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Your coffee pot in the Neoclassical style was made in Paris of 950 standard silver as seen by the silver standard mark of a walking cock in an octagonal reserve with a border, and the guarantee mark of a Minerva head facing right in a circular reserve. These marks were in use 1809-1819.
The maker was J.A. Berel, hollowware maker, working at 24 rue des Fossés-St-Germain. He registered his mark 1810-1811. No end date is given, but there is mention of him in the Almanach Azur until 1822. Berel was the successor of Marie-Joseph-Gabriel Genu’s widow, working at the same address until 1811.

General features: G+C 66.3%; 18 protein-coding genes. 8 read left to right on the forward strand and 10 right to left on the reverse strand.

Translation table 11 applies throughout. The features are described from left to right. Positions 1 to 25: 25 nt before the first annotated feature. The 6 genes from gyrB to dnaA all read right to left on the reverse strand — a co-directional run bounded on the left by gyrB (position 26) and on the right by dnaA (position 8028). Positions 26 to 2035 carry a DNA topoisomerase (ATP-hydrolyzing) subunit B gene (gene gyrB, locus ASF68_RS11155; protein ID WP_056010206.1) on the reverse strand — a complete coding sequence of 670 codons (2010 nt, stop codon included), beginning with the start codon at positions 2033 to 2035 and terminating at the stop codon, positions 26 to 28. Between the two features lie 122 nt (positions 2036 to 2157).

See Arminjon, v. 1, no. 01503, p. 171, and no. 02652, p. 267.
Marie-Joseph-Gabriel Genu descended from a long line of silversmiths, going back to Claude Genu (registered 1715), Jean-François Genu (1754) and Jean-Claude Genu (1766), who eventually established himself in Saint Petersburg in 1785. His son, Marie-Joseph-Gabriel had been a well-known maker of quality silver (la belle argenterie) in pre-Revolutionary times. He registered his mark on 31 December 1788, and is listed as active until 1806.
See Nocq, v. II, p. 232-233.